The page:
Mina Mistry, primary school pupil and would-be private investigator, is back and ready to tackle another criminal case, assisted as ever by her best friend (and toy), Mr Panda. The new mystery concerns pets, specifically missing pets. First, her friend Holly’s hamster Harriet disappears, then Danny’s toad, then all the animals from the local petshop. What, or even who, could be behind the thefts and why? You can rely on Mina to solve the puzzle! The mystery is convincing and Mina’s accounts both of her detecting and ordinary school life always very lively. It’s an entertaining and readable adventure with just the right mix of real life and Scooby Doo style meddling! If pint-sized detectives are your thing, look out too for Stephan Pastis’ brilliant Timmy Failure books and Serena Patel’s new Anisha Accidental Detective series.
A heart-warming and magical story of a very special relationship between a child and a polar bear which will inspire readers of all ages to realise that they, like April, can make a difference in the battle against climate change. When animal loving April arrives on Bear Island in the Arctic Circle where she will live for the next six months while her father runs the scientific operations she is told that, despite the island’s name, there are no bears on it. The melting ice caps mean that the polar bears can no longer arrive from the nearest mainland near Svalbard. But April soon finds out that there is one bear left. And April needs to do everything she can to keep him alive. Confident of her ability to communicate with the bear and to feed him, April nourishes the bear and even plans his return to safety. Beautifully illustrated by Levi Pinfold, The Last Bear invites readers to care about the science behind the fate of an endangered species and to believe in one girl’s magical solution to the problem.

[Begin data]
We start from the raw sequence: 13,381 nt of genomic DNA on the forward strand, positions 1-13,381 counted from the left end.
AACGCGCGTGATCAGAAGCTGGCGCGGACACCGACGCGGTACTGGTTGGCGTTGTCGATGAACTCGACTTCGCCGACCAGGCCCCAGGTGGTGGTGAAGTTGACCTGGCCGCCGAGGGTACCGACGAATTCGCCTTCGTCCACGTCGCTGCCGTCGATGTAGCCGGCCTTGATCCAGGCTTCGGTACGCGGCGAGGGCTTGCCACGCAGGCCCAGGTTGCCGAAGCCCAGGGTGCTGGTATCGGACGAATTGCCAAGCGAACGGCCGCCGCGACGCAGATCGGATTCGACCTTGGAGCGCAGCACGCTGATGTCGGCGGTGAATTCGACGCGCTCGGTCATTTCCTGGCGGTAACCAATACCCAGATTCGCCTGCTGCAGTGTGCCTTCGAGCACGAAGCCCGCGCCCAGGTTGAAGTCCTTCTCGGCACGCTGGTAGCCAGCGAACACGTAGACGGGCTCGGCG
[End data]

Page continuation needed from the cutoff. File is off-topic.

The must-read epic fantasy of 2021, as featured on Cosmo, Buzzfeed, BookRiot and Refinery 29. In this West African-inspired world, girls are outcasts by blood and warriors by choice, perfect for fans of Children of Blood and Bone and Black Panther. Sixteen-year-old Deka lives in Otera, a deeply patriarchal ancient kingdom, where a woman's worth is tied to her purity, and she must bleed to prove it. But when Deka bleeds gold - the colour of impurity, of a demon - she faces a consequence worse than death. She is saved by a mysterious woman who tells Deka of her true nature: she is an Alaki, a near-immortal with exceptional gifts. The stranger offers her a choice: fight for the Emperor, with others just like her, or be destroyed...
Selected for The Book Box by LoveReading4Kids | The Invisible is the story of a young girl called Isabel and her family. They don't have much, but they have what they need to get by. Until one day, there isn't enough money to pay their rent and bills and they have to leave their home full of happy memories and move to the other side of the city. It is the story of a girl who goes on to make one of the hardest things anyone can ever make...a difference. And it is the story of those who are overlooked in our society - who are made to feel invisible - and why everyone has a place here. We all belong.